Chris Davis suspended 25 games for positive amphetamine test
Orioles slugger Chris Davis has been suspended for 25 games for testing positive for amphetamines.
Orioles slugger Chris Davis has been suspended for 25 games by Major League Baseball for testing positive for amphetamines, the league announced Friday morning. The suspension includes the postseason.
The Orioles have 17 games left and appear headed to the AL East crown with ease, so the suspension will bleed into at least the ALDS. Should the Orioles play more than eight postseason games, Davis will again be eligible.
If not, Davis' suspension could be resumed next season until his 25 games are complete.
Davis' ban here isn't part of the performance-enhancing drug punishment, which is now 80 games for a first offense, a full season for a second offense and a lifetime ban for a third. Amphetamines, stimulants that were readily available in MLB clubhouses in 1960s-1980s, are covered separately.
Davis has released the following statement:
"I apologize to my teammates, coaches, the Orioles organization and especially the fans. I made a mistake by taking Adderall. I had permission to use it in the past, but do not have a therapeutic use exemption (TUE) this year. I accept my punishment and will begin serving my suspension immediately."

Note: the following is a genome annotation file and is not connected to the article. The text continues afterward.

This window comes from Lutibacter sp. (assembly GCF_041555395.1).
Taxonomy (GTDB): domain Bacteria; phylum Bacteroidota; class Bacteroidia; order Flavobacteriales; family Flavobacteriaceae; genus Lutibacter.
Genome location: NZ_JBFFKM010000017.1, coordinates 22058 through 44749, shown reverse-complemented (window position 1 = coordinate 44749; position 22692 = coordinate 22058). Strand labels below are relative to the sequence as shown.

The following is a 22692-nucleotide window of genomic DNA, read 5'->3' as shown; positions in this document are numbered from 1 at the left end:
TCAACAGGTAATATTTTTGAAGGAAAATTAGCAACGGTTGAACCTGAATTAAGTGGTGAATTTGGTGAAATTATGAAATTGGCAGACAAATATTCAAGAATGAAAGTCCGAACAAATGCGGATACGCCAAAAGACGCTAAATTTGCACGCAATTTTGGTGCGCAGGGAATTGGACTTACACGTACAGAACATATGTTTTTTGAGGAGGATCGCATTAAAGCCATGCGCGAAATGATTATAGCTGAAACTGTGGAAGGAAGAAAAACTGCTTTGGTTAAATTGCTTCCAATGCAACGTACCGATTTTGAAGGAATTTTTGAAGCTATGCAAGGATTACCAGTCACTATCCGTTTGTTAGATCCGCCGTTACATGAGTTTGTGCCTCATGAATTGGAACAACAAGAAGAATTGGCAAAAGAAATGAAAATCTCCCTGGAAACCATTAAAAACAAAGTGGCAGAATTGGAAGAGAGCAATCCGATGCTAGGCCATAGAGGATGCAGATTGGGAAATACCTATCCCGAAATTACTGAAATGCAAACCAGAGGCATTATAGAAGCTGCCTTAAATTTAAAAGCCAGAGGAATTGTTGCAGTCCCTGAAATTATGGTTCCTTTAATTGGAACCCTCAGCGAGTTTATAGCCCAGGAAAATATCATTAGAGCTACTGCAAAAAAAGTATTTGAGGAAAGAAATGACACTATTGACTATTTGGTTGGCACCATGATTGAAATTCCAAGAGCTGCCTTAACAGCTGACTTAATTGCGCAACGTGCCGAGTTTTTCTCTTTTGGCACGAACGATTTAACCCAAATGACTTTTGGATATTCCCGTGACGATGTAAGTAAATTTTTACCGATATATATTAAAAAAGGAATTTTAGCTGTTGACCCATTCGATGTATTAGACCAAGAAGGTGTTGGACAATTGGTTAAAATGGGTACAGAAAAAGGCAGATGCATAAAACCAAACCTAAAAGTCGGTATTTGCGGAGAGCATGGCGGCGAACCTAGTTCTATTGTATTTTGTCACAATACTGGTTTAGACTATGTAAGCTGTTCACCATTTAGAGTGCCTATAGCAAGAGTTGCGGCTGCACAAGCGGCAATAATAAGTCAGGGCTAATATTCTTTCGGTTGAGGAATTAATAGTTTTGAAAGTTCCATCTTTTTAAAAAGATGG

Having a TUE for Adderall isn't uncommon by any stretch. Following last season, MLB revealed that 119 players were allowed to use Adderall. So while I know there are tons of fans ready to scream "gotcha!" and treat this like steroids -- given Davis' power surge last season -- he could pretty easily be telling the truth. He could also have been using the same substance used to treat ADHD in 119 players last season (probably including himself).
Davis, 28, ends the 2014 regular season hitting .196/.300/.404 (97 OPS+) with 26 homers and 72 RBI. Last season was his career year, as he hit .286/.370/.634 (168 OPS+) with 42 doubles, 53 homers and 138 RBI -- the latter two categories were the best in the majors, too. He finished third in AL MVP voting.
Despite the low batting average, removing Davis from a lineup that already lost Manny Machado and Matt Wieters is a huge blow. Kelly Johnson and Jimmy Paredes are most likely to see an uptick in playing time, though Ryan Flaherty is also in the mix. Cleanup hitter Nelson Cruz's protection is now either Steve Pearce or J.J. Hardy.
So, yes, this hurts Baltimore in the short run. They do have a 10-game lead in the AL East, so the biggest impact comes at playoff time.